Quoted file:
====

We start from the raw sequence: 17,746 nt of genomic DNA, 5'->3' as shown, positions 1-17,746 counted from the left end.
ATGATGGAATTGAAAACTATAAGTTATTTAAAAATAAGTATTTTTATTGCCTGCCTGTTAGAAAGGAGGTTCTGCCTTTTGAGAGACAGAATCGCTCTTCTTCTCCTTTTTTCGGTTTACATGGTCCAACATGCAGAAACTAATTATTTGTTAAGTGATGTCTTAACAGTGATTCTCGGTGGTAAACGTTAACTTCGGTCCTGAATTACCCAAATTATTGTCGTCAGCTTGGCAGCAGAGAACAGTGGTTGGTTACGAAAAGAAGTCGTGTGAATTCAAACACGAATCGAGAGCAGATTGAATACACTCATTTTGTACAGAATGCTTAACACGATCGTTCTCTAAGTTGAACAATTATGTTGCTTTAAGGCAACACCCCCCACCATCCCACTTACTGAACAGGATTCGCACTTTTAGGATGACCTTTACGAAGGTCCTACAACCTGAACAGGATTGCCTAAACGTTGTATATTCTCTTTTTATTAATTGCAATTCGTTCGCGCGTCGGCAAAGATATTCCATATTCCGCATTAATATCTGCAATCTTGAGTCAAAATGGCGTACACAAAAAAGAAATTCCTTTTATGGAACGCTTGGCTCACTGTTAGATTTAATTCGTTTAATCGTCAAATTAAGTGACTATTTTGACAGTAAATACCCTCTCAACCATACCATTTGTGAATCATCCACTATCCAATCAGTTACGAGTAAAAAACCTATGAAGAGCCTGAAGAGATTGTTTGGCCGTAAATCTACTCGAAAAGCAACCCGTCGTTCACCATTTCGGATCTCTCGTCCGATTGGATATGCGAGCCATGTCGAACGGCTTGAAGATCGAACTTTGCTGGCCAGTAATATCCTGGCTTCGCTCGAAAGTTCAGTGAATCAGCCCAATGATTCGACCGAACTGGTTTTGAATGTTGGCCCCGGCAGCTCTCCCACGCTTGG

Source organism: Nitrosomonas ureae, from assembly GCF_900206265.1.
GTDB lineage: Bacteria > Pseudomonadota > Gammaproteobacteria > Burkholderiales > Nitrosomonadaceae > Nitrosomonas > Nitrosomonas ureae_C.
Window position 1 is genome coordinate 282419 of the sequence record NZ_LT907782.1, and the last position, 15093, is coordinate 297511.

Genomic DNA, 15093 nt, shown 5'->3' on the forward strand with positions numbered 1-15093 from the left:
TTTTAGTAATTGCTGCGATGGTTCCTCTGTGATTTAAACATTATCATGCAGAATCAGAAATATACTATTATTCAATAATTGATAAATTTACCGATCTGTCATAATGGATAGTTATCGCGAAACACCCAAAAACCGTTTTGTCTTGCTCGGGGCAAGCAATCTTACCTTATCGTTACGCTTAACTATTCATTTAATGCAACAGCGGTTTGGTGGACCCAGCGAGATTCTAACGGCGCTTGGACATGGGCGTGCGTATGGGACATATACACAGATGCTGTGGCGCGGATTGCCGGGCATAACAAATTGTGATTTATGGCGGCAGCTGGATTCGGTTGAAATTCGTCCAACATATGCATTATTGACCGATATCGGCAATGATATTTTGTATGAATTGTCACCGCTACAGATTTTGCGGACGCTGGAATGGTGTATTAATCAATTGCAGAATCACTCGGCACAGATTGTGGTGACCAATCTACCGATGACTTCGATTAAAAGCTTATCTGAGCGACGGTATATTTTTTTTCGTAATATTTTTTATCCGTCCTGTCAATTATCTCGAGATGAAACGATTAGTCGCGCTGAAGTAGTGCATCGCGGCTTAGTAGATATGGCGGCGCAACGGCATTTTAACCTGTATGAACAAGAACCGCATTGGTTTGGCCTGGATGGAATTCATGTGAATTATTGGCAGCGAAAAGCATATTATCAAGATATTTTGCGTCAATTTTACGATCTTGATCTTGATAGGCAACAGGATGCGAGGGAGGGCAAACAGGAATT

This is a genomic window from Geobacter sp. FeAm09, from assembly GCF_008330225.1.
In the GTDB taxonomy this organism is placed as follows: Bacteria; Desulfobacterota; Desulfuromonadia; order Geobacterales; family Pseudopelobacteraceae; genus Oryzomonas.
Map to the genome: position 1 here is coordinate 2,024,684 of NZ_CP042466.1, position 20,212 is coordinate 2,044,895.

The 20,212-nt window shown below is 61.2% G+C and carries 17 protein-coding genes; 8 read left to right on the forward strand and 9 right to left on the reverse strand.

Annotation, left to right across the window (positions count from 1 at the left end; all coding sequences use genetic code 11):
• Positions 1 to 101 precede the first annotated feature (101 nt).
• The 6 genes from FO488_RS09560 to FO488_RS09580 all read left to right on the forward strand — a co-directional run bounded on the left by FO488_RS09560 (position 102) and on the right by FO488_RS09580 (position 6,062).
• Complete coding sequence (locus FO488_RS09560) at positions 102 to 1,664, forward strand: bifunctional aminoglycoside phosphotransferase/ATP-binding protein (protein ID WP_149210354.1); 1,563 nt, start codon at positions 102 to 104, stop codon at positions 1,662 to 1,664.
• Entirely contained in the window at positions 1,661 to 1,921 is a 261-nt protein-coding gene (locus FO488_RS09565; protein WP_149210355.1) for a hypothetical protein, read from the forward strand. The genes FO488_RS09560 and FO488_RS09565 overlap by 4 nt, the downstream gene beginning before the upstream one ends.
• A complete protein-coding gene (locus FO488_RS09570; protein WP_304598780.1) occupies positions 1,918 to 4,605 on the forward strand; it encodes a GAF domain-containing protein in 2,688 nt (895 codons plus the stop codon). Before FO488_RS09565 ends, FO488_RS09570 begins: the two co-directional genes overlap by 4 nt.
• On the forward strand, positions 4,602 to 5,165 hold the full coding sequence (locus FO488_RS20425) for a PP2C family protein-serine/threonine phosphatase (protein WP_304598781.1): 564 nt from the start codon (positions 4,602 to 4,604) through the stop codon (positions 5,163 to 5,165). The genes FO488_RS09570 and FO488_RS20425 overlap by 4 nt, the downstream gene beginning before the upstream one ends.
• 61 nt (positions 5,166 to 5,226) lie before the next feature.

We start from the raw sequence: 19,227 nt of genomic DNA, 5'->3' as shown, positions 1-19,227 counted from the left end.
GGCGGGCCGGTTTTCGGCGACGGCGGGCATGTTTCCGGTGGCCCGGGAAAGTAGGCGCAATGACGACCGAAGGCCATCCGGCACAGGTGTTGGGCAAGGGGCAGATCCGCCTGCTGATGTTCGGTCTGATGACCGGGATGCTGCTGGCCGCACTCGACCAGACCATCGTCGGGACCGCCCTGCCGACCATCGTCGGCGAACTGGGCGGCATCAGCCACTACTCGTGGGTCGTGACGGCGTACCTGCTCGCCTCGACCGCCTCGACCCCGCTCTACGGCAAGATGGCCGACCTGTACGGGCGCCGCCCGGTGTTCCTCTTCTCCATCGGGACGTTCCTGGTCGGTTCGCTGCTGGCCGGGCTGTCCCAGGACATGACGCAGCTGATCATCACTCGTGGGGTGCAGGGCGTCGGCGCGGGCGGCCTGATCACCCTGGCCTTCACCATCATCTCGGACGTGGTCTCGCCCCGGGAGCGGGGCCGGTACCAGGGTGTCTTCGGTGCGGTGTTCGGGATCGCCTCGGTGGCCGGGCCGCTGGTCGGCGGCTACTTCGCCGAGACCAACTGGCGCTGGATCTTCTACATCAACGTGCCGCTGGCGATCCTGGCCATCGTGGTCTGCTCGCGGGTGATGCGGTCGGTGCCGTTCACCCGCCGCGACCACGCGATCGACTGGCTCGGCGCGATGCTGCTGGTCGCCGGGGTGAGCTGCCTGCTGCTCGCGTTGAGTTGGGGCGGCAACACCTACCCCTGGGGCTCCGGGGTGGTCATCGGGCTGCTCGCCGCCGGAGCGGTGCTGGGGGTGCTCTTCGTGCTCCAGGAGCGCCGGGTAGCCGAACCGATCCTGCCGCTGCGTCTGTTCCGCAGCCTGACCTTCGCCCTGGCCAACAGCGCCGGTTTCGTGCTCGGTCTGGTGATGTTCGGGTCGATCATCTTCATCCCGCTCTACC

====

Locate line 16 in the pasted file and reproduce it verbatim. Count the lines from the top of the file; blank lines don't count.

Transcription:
• Entirely contained in the window at positions 1,661 to 1,921 is a 261-nt protein-coding gene (locus FO488_RS09565; protein WP_149210355.1) for a hypothetical protein, read from the forward strand. The genes FO488_RS09560 and FO488_RS09565 overlap by 4 nt, the downstream gene beginning before the upstream one ends.